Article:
The Activist History Review's Latest Issue Features Powerful Essays by High School History StudentsHistorians in the News
tags: teaching, education, history, inequality
William Horne, Executive Editor of The Activist History Review, is a PhD candidate at The George Washington University researching the relationship of race to labor, freedom, and capitalism in post-Civil War Louisiana. He is currently a teacher at Collegiate Baton Rouge.
...As instructors in the humanities, we have a unique responsibility to empower students who struggle. We offer a raw explanatory power with which to frame injustice and oppression that few outside our discipline can access. This, more than anything else, represents the central contribution of our discipline. Sure, we “produce knowledge,” but racists and elites do that too. Lost Causers, after all, are nothing if not producers of elaborate systems of white supremacist knowledge. History, under their tutelage, seeks to justify systems of power and exploitation. What makes our work different is that we can explain how systems that are clearly unjust and exploitive came into being. In doing so, the best of our scholarship seeks to help students and readers overcome inequality and facilitate justice.
The essays for the Black History Month issue of The Activist History Review critique our present and offer hope for the future. The authors, all students from my 10thgrade Comparative Government class at Collegiate Baton Rouge, remind us that compelling writing is both relevant and bold. Their work also shows a way in which we might rethink history “from below,” not just as academic research on marginalized groups, but as scholarship written by non-scholars, activists, and members of disenfranchised communities. Their work reminds me that many of the most important thinkers, theorists, and activists come from oppressed communities. The great revolutionary thinkers of the Civil Rights generation—Angela Davis, Malcom X, and Huey Newton—adopted the mantle of the activist-scholar in the immediate and personal context of oppression. Why should we expect anything less in our classrooms?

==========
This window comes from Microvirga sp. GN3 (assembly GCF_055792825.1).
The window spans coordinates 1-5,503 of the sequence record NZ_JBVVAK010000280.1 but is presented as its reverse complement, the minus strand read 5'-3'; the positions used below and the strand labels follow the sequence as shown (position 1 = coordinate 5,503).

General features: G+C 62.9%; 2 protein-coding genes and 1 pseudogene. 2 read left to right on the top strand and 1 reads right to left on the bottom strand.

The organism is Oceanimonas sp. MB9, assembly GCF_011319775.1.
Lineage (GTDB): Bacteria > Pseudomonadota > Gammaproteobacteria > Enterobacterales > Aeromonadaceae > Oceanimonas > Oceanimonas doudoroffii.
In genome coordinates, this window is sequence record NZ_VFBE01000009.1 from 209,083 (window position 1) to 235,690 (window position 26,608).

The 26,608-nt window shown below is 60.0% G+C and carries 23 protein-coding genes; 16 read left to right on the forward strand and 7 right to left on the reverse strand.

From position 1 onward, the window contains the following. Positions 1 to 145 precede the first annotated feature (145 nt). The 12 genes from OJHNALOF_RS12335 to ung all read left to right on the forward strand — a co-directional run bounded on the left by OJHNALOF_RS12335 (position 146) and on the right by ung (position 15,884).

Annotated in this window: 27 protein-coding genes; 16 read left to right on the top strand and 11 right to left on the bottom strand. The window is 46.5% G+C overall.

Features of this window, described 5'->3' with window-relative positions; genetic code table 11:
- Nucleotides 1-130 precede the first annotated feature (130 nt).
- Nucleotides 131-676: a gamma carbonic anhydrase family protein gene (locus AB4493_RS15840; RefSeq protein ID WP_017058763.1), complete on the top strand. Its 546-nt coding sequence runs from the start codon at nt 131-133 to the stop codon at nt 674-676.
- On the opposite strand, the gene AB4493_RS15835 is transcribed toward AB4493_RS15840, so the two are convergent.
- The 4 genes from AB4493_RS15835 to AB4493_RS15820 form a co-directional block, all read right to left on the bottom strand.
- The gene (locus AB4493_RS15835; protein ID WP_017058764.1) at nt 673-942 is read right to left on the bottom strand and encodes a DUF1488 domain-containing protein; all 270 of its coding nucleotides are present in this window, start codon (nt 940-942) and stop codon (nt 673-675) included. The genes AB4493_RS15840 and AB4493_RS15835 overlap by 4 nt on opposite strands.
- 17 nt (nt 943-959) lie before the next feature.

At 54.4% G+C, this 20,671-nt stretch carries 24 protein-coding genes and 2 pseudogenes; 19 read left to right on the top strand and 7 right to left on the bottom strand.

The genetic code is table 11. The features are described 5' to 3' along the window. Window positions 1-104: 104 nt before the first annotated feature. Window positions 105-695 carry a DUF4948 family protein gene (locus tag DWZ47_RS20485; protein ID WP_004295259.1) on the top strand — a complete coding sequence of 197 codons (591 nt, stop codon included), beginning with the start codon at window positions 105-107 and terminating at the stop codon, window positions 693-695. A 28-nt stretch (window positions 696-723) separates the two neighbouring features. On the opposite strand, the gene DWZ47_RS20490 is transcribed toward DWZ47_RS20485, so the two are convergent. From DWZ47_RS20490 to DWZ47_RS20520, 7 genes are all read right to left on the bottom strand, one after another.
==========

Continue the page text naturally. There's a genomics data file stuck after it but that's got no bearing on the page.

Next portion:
As we work to expose and counter the legacies of centuries of white supremacy and inequality, we would do well to pay close attention to the scholarship of these young thinkers. Their work, both within and outside the classroom, is reminiscent of one of the key turning-points in the Civil Rights movement—the Children’s Crusade. Many of the most famous photos of Jim Crow policing in action come from this 1963 Birmingham youth revolt and underscore the injustice of segregation for many Americans. Now, as then, young people understand the ways that existing systems of power work to steal their future. They are capable, creative scholars whose relentless optimism should be an example for the most seasoned among us. We hope you enjoy their inspiring work, as I have, and that you take to heart the lessons they share. In many respects, our future depends on it.
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